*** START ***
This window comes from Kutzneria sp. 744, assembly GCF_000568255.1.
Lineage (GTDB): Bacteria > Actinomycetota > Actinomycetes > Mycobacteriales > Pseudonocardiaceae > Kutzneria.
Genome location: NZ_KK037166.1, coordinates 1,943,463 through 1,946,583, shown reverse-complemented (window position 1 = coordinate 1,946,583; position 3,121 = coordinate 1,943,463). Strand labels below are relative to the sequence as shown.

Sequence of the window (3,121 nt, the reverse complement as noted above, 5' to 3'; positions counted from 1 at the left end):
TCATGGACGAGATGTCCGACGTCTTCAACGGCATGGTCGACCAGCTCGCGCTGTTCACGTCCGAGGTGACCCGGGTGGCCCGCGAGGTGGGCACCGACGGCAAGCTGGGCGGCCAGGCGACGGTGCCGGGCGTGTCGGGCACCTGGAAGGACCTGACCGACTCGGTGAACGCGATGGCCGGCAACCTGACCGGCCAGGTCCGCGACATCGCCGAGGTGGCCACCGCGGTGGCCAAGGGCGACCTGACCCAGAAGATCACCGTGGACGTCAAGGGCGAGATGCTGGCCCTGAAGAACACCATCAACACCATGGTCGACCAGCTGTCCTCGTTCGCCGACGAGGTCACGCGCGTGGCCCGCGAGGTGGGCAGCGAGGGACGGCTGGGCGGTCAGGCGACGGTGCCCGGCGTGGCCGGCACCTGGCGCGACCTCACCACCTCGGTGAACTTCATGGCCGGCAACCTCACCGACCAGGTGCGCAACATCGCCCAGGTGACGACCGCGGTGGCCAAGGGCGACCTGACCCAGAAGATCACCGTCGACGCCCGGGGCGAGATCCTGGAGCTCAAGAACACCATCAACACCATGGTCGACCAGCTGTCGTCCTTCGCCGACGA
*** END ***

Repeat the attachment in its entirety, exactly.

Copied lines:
This window comes from Kutzneria sp. 744, assembly GCF_000568255.1.
Lineage (GTDB): Bacteria > Actinomycetota > Actinomycetes > Mycobacteriales > Pseudonocardiaceae > Kutzneria.
Genome location: NZ_KK037166.1, coordinates 1,943,463 through 1,946,583, shown reverse-complemented (window position 1 = coordinate 1,946,583; position 3,121 = coordinate 1,943,463). Strand labels below are relative to the sequence as shown.

Sequence of the window (3,121 nt, the reverse complement as noted above, 5' to 3'; positions counted from 1 at the left end):
TCATGGACGAGATGTCCGACGTCTTCAACGGCATGGTCGACCAGCTCGCGCTGTTCACGTCCGAGGTGACCCGGGTGGCCCGCGAGGTGGGCACCGACGGCAAGCTGGGCGGCCAGGCGACGGTGCCGGGCGTGTCGGGCACCTGGAAGGACCTGACCGACTCGGTGAACGCGATGGCCGGCAACCTGACCGGCCAGGTCCGCGACATCGCCGAGGTGGCCACCGCGGTGGCCAAGGGCGACCTGACCCAGAAGATCACCGTGGACGTCAAGGGCGAGATGCTGGCCCTGAAGAACACCATCAACACCATGGTCGACCAGCTGTCCTCGTTCGCCGACGAGGTCACGCGCGTGGCCCGCGAGGTGGGCAGCGAGGGACGGCTGGGCGGTCAGGCGACGGTGCCCGGCGTGGCCGGCACCTGGCGCGACCTCACCACCTCGGTGAACTTCATGGCCGGCAACCTCACCGACCAGGTGCGCAACATCGCCCAGGTGACGACCGCGGTGGCCAAGGGCGACCTGACCCAGAAGATCACCGTCGACGCCCGGGGCGAGATCCTGGAGCTCAAGAACACCATCAACACCATGGTCGACCAGCTGTCGTCCTTCGCCGACGA